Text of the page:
Discursive Construction of Contract Cheating and Degradation of Higher Education: Comments on The Daily Mail Online
Keywords:contract cheating, United Kingdom, media, discourse analysis, sociology of knowledge approach to discourse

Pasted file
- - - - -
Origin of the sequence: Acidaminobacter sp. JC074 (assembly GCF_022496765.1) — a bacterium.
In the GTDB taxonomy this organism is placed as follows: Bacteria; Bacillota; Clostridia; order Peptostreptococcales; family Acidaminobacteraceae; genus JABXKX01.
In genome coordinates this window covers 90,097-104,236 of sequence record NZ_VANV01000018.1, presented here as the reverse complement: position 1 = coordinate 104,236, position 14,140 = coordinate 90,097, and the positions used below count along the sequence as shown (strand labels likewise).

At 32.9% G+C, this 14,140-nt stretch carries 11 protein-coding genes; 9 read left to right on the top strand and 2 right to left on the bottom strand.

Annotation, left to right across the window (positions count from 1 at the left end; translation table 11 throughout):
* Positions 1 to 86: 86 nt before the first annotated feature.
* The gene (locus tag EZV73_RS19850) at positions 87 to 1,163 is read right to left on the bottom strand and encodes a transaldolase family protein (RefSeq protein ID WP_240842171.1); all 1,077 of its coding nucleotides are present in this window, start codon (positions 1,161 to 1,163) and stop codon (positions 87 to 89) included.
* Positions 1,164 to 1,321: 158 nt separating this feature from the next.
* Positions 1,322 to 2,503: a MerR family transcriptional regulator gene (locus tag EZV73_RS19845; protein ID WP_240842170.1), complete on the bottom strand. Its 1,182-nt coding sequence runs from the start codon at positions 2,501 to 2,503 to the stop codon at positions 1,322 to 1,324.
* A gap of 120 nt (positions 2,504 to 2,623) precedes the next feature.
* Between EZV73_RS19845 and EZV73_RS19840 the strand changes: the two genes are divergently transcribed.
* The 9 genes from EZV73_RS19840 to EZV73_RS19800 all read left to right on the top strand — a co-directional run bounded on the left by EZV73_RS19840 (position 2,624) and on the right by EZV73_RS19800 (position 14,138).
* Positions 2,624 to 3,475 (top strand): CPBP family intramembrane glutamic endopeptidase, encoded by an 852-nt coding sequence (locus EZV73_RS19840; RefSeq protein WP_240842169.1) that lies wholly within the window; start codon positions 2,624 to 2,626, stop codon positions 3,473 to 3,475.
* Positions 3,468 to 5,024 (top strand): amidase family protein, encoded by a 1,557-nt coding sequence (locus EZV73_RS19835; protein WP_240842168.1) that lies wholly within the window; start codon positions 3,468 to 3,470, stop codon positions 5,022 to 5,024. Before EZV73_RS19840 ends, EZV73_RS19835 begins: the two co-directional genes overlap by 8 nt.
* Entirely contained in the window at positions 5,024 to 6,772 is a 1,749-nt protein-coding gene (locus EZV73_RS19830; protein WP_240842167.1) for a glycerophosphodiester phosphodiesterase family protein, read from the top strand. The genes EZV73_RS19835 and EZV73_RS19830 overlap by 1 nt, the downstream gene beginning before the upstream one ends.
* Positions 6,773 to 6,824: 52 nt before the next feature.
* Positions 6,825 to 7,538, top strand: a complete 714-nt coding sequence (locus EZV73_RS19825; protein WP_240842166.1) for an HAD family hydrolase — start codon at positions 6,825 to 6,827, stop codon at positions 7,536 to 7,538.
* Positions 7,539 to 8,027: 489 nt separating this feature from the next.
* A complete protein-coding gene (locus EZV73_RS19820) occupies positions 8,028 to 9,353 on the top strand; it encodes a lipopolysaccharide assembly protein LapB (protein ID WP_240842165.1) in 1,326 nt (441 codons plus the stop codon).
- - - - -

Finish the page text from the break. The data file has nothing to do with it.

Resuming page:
Since the onset of the COVID-19 pandemic, more attention has been paid to practices of academic integrity in higher education institutions (HEIs). Part of this focus has been on contract cheating, which involves the outsourcing of assessments to third parties. There is little research on how cases of contract cheating are represented by journalists in the media and how readers interact and exchange comments regarding this subject. In this article, I surveyed the online section of the UK's most popular news brand, The Daily Mail, and commentary from readers. Through The Daily Mail's online database, I compiled a corpus of 983 comments written in response to articles regarding contract cheating in the United Kingdom. The corpus was analyzed using techniques grounded in the sociology of knowledge approach to discourse (KELLER, 2005). I found that there are repetitive practices which structure common patterns of comment and response, including overlapping discourses of populist orientation, othering of international and overseas students, self-positioning as expert, and other-positioning of current students as lacking integrity and moral strength. These themes relate to strategies to negotiate the apportionment of blame for contract cheating to historical political governance, generational difference, and societal degradation.
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